Use this URL to cite or link to this record in EThOS:
Title: Hominin landscapes and co-evolutionary ecology : accommodating logical incoherence and complexity
Author: Winder, Isabelle Catherine
ISNI:       0000 0004 2728 711X
Awarding Body: University of York
Current Institution: University of York
Date of Award: 2012
Availability of Full Text:
Access from EThOS:
Access from Institution:
Understanding primate (and human) evolutionary environments is a key goal of palaeoanthropology. The most recent contribution to this debate, the ‘tectonic landscape model’ (TLM) is the first to explicitly invoke either the spatial structure of environments generally or the physical landscape specifically as important to hominin evolution. It adds a layer of complexity to existing models and – if correct – has broader implications for the nature and analysis of evolutionary change. This thesis evaluates the TLM and its implications for palaeoanthropology. It explores the conceptual structure that surrounds the TLM to establish how this has so far impacted palaeoanthropology, then surveys the state-ofthe-art in hominin landscape research to establish existing levels of knowledge. This suggests that little basic information is available about the structure of African landscapes themselves, their interactions with primates, or the possibility that complex cognition ‘removes’ humans from their influence. Three analytical designs are therefore developed which use landscape mapping techniques and a series of socioecological and anatomical case studies of Papio baboons and Homo sapiens to develop this baseline understanding. Although the landscape system is complex, it argues that it should be possible to explore the impacts of individual factors like topography and that there are interesting perspective-dependent relationships between landscapes and primate anatomy and socioecology, which persist in modern humans despite the considerable cultural ‘filter’ through which they view and interact with their surroundings. These insights are then used to extract three predictions from the TLM that are tested against existing knowledge of the fossil record and evolutionary pattern and process in the mammals. The key output is a new theory of human evolution, the ‘complex topography hypothesis’, which is shown to work at least as well as traditional explanations of the human evolutionary trajectory and the distinctive anatomies and ecologies of hominins including Homo sapiens.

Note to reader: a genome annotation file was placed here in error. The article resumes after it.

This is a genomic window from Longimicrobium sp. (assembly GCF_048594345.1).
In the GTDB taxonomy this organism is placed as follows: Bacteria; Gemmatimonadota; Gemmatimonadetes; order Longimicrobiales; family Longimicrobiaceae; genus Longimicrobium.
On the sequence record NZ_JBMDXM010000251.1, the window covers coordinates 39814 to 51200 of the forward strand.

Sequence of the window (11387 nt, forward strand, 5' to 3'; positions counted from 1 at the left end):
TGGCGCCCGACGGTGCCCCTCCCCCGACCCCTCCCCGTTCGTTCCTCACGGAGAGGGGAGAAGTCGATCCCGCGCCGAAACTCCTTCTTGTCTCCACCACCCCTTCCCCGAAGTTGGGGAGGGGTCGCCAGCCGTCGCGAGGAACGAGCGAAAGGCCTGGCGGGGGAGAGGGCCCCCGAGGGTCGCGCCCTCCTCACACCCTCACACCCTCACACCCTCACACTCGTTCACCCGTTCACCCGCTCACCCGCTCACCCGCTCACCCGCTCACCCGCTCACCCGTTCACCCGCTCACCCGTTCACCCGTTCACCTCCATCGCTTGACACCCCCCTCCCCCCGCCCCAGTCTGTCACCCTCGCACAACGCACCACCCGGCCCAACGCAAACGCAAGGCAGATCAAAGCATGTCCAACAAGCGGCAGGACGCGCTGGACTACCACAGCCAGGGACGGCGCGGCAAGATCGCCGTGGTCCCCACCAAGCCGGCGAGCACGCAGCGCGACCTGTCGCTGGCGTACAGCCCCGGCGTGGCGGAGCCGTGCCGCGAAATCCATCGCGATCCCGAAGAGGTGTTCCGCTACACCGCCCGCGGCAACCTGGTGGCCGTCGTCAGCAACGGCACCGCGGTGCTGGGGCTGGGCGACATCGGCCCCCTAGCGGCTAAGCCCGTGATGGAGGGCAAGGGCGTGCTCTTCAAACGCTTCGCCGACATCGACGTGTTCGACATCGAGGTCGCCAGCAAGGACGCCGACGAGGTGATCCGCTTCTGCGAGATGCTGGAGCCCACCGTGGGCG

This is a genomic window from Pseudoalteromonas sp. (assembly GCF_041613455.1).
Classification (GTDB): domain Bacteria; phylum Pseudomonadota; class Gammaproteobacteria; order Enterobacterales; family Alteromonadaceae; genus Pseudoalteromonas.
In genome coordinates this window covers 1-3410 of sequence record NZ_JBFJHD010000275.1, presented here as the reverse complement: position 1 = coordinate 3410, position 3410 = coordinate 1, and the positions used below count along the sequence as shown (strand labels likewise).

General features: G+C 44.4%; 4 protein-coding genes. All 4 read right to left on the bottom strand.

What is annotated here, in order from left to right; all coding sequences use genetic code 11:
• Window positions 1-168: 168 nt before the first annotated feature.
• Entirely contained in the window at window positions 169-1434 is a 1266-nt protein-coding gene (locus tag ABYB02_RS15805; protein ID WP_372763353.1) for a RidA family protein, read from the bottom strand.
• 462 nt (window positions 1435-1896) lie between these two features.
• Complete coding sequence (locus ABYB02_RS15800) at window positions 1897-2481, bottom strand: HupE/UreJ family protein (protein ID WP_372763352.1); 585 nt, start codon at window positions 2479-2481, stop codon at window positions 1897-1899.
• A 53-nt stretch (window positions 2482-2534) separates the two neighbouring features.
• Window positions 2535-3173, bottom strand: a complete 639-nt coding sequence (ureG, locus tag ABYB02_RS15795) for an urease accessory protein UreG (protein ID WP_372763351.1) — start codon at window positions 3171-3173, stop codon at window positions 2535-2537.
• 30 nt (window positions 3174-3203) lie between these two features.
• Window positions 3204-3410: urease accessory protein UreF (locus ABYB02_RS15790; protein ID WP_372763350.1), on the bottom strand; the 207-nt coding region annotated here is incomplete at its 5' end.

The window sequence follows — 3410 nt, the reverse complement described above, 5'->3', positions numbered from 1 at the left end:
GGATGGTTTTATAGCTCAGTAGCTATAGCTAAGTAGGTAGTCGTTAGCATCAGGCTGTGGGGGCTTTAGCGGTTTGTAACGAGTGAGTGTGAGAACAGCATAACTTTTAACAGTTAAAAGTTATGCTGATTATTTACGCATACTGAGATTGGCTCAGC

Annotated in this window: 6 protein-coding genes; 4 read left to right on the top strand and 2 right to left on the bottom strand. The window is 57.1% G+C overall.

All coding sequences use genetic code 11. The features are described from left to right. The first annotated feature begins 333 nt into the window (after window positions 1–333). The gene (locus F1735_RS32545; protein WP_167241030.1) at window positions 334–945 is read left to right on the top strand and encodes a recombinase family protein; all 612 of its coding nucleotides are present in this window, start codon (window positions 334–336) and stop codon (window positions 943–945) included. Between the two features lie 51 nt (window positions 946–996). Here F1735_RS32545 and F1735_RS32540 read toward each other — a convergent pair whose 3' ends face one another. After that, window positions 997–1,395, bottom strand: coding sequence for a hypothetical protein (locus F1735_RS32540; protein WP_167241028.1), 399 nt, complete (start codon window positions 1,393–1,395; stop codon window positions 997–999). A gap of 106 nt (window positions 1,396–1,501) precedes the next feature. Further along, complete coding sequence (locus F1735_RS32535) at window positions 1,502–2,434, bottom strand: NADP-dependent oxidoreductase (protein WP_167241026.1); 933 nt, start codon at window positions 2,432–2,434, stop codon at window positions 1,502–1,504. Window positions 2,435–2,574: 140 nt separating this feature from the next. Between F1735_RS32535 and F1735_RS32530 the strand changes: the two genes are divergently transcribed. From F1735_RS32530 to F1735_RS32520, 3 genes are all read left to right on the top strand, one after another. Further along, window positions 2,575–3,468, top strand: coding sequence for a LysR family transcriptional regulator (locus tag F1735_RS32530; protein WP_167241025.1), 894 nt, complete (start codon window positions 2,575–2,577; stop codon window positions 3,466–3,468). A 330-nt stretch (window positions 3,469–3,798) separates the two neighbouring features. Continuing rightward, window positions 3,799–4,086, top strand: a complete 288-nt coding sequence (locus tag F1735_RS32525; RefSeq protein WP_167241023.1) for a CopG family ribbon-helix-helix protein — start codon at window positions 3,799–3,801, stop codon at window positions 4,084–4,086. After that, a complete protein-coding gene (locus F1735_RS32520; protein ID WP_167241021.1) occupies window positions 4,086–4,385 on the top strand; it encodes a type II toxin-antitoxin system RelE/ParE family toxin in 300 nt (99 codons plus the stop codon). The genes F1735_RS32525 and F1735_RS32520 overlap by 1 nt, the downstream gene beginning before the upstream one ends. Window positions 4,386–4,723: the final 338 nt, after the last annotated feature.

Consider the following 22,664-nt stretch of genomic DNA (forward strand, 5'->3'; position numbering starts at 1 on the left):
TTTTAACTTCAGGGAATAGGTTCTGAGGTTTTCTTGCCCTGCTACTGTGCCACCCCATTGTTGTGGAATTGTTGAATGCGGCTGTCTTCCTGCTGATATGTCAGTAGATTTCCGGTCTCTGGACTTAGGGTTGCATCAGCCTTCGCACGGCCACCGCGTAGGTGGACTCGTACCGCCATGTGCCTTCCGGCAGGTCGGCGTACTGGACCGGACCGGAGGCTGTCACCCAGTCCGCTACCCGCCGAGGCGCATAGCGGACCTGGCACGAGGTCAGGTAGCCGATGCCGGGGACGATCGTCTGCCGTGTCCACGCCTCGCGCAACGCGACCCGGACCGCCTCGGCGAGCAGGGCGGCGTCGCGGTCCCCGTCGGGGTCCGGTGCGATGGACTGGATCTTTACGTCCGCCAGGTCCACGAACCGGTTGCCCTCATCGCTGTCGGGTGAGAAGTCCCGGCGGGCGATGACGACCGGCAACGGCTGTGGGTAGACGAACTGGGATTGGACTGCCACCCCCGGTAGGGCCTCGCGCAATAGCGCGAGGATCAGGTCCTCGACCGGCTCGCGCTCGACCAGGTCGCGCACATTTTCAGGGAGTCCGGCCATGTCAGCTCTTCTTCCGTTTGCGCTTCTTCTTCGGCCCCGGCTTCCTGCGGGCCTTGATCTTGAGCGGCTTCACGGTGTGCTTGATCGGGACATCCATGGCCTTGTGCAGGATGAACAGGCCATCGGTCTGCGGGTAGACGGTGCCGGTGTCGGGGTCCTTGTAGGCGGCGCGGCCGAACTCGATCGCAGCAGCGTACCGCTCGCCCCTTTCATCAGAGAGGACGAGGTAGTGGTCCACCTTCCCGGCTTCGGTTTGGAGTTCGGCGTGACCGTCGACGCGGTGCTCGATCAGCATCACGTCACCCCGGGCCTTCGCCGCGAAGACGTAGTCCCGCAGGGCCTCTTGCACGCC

Supervisor: Bailey, Geoffrey N. Sponsor: Not available
Qualification Name: Thesis (Ph.D.) Qualification Level: Doctoral
EThOS ID:  DOI: Not available